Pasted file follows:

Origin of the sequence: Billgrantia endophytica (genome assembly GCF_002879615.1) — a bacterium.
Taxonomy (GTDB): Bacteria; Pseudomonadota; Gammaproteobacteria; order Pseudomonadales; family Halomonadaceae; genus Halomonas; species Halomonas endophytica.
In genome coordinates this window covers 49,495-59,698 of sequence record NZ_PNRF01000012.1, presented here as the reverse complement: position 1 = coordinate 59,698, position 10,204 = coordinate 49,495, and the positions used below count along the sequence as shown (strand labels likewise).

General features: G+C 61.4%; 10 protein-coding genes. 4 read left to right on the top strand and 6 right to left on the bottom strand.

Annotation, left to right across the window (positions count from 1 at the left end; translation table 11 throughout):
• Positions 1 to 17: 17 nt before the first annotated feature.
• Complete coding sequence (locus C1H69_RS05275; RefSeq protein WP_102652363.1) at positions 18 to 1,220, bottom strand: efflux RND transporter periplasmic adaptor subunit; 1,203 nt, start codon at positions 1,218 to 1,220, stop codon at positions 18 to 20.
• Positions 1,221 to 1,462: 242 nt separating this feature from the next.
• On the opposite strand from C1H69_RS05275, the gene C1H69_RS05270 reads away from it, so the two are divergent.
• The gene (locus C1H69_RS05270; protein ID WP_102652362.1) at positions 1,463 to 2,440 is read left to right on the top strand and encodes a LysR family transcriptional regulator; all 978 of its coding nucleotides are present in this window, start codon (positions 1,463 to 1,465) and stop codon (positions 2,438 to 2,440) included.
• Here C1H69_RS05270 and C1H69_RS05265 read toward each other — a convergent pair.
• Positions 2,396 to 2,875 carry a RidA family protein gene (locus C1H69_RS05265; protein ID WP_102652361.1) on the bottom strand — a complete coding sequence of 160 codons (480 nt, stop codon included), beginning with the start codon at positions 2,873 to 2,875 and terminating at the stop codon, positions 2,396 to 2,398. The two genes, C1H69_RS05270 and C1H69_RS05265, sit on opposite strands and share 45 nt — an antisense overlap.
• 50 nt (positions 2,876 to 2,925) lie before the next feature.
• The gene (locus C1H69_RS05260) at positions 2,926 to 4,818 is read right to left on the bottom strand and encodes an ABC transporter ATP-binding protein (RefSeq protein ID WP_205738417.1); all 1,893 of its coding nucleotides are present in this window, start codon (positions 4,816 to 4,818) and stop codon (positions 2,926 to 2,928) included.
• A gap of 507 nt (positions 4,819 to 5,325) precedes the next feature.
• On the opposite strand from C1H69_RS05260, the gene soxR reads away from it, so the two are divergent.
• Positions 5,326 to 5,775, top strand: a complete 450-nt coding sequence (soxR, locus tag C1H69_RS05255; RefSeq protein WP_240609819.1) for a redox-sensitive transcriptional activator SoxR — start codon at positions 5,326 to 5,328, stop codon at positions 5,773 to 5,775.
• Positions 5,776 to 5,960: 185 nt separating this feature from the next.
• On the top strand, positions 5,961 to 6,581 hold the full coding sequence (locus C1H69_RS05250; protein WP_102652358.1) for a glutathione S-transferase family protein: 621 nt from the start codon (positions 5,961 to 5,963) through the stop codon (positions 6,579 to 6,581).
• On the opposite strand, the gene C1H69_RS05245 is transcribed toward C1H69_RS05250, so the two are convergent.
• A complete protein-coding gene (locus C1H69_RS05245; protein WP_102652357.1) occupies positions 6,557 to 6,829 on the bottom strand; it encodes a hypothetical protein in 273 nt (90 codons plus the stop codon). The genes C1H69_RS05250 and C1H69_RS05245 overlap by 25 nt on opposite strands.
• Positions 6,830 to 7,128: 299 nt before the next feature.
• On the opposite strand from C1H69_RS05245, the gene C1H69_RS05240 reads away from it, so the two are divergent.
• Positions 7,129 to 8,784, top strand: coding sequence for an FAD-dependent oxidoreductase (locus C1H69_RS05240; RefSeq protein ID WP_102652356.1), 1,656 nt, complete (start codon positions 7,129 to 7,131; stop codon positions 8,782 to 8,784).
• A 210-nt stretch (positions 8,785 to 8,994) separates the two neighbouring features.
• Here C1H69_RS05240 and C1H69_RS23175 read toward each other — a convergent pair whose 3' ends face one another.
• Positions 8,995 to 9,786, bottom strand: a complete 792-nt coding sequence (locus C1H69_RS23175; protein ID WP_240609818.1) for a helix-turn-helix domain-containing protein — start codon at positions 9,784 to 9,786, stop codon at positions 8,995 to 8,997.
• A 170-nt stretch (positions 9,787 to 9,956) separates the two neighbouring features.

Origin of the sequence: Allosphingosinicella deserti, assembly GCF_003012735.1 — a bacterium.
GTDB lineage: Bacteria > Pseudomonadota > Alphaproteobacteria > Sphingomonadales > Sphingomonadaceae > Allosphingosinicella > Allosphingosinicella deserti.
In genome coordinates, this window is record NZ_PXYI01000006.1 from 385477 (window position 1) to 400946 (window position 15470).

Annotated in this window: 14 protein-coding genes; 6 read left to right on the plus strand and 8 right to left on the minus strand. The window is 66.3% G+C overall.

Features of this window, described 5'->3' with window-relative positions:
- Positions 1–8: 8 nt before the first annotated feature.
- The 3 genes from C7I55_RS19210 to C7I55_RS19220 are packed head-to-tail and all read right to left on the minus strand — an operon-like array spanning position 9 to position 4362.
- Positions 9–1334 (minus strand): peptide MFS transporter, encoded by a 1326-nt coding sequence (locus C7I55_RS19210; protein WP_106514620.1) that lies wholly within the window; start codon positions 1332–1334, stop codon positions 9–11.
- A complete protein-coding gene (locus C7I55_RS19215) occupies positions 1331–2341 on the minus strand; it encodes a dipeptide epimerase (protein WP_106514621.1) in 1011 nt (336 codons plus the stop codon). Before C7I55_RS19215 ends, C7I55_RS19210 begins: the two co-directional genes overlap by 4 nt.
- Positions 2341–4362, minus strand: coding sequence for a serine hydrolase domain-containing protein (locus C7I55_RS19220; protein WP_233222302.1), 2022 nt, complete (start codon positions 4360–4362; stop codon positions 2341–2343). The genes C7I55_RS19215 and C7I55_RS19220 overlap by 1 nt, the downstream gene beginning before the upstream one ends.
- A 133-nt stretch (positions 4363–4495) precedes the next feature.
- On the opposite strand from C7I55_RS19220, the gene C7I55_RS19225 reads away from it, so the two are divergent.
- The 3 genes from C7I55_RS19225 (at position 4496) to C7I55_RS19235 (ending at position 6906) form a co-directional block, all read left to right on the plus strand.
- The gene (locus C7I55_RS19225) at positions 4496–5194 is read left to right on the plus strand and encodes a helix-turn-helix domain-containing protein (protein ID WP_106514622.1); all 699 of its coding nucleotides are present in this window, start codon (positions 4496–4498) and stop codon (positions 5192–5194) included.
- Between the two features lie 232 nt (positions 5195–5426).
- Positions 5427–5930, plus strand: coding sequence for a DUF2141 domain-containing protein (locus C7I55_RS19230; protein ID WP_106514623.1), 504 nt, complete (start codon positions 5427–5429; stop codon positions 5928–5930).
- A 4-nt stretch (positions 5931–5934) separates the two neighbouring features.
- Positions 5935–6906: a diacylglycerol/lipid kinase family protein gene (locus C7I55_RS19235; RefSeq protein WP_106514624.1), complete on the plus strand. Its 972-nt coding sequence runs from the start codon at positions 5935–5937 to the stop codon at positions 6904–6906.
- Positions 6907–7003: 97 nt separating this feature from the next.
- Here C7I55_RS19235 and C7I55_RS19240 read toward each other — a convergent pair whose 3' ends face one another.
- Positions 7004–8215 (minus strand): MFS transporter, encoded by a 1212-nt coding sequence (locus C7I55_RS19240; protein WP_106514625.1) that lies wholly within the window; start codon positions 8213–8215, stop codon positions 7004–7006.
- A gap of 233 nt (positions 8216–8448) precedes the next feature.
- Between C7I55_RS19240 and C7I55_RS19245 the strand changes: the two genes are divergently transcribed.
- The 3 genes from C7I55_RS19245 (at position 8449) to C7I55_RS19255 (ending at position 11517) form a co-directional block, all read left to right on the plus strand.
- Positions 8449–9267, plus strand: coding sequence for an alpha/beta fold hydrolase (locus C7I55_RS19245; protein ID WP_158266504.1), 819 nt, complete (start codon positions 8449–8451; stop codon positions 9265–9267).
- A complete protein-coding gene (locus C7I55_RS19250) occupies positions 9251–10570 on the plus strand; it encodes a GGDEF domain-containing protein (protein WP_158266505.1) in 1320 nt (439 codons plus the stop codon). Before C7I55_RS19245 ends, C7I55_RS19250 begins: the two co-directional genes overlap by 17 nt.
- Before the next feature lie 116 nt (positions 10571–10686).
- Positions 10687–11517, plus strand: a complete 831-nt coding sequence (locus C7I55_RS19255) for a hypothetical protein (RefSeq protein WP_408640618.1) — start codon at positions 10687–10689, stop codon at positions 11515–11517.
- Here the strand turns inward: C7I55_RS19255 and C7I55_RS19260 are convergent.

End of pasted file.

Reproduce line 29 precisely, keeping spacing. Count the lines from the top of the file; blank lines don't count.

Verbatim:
Origin of the sequence: Allosphingosinicella deserti, assembly GCF_003012735.1 — a bacterium.